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Debate: Video games are the drug of the century

Video games are constantly progressing towards characteristics similar to drugs. If we look at a huge point brought up in the speech mentioning how ancient "lydia" (i think) used video games to cause the people to ignore or forget about the necessities to life such as hunger. This effect is very similar to the effects of many drugs like acid which are used to dull sense of reality and enter an external world to forget the problems in reality. This is one of the many things that video games have in common within drugs.

So the debate is are video games being used for beneficial reasons like teaching values of never giving up on a mission and knowing the possibility of accomplishing important objectives. Or are video games like World of Warcraft offering an alternate world for a person to escape to and allows the creation of an avatar that reflects the person they wish to be and the existence in a world different from reality?

Please if you are arguing one side think of arguments that oppose your own point of view and offer them as well only because i would like to hear both sides and it will allow for a much better debate and allow for you to articulate your argument in more depth.

Topics: Video games drugs
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    Nov 29 2012: Why on earth has everything we do have to have 'beneficial reasons'? This is why any 'workaholic' still is socially more accepted than any 'gameaholic', even though a 'gameaholic' is only destructive to him- or herself.

    Isn't any scientist, writer, artist or whoever in 'flow' nothing but 'on a trip'? Doesn't all of them forget to 'eat' in this creative phase? And wouldn't our economy give literally 'anything' to find a way to get employees on a daily basis in this state of 'trance'? So what makes the one drug 'bad' and the other 'good'? Just the bucks earned rather than spend on them?

    To me any destructive addiction should be avoided and help offered to those who are in it. But there are smooth transitions and double standards involved in this matter.

    Diablo III put me on a diet for 7 days and I guarantee you, that the same time would have been more accepted in any religious fasting week. Why? Because the one cause was 'just' entertaining? Isn't 'entertainment' actuall nothing but the key to 'flow'? To me it is, and the use of the term 'drug' only comes into discussion, if 'entertainment' is used for 'entertainment' reasons only and in which no gain in GDP or high school grade was made.

    To me the 'drug of the century' is the stock market in which 'gambler' can knock down whole and even real countries. Here I would start first with 'anti drug campaigns' to free people off their addiction to breed more profit... Yet this seems to be accepted somehow... why? ;o)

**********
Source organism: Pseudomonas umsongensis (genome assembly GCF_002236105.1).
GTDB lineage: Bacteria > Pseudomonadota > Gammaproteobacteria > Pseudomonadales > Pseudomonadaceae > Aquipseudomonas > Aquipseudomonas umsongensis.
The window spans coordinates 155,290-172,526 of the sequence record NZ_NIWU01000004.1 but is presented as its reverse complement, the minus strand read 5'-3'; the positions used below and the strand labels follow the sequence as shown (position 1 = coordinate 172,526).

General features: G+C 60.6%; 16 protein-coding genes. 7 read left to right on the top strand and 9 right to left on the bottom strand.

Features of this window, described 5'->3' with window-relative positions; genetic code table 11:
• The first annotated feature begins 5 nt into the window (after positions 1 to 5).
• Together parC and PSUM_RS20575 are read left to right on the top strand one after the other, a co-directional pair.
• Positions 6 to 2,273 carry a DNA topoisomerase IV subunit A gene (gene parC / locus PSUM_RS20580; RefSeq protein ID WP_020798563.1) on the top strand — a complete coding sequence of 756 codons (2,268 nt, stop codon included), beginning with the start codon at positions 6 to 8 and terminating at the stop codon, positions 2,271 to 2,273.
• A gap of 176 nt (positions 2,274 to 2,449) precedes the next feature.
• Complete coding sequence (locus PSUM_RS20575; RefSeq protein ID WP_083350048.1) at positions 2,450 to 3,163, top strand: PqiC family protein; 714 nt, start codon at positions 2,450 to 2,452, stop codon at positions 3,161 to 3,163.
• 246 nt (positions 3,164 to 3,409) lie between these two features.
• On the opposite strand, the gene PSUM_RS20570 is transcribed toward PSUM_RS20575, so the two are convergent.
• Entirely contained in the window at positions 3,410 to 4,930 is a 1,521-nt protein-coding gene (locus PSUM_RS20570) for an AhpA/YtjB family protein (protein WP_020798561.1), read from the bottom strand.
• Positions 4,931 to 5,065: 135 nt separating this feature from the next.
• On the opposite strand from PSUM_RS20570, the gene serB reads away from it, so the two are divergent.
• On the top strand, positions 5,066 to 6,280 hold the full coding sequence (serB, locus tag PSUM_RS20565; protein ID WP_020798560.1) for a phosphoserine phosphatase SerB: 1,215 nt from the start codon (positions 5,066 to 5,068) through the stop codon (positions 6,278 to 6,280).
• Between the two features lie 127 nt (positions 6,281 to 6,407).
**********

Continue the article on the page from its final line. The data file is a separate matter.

• Nov 30 2012: Trust me I myself played WoW for a long time! I don't think all games are bad and entertainment is a bad thing. But just like the amount sedatives given before surgery it needs to be the right amount and to much sedative can result in a coma and to little could result in a really shitty surgery. Just like everything else in the world there needs to be a balance between too much and too little and there is nothing stopping people from throwing their lives away because of an addiction to a game. People don't know what too much gaming looks like and people need to be aware that video games are dangerous in excess....
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        Nov 30 2012: I absolutely agree with you and that's why I stated:

        '... any destructive addiction should be avoided and help offered to those who are in it.'

        In addition to this I was trying to make the point that if it comes to this pathologic imbalance, we are more likely to damn a 'video gamer' than a well accepted and respected manager in 'workaholic' mode. Both are suffering the same imbalance, yet a video game becomes a 'drug' and a career trip becomes a role-model. To me this is a double-standard and should be seen as such.

        As you rightly state, that there is '... nothing stopping people from throwing their lives away because of an addiction to a game', so there is also 'nothing stopping speculators and hedge-fond manager from throwing whole economies into 'melt down' of an addiction to profit maximisation'

        Both is pathological but only the video gamer is seen to be 'on drugs', whereas the gamer is the only one who is damaging just himself and nobody else.

        This contradiction in perception of addictive behaviour is what I wanted to underline here, and it was not my intention to advocate any 'pro addictive gaming'.

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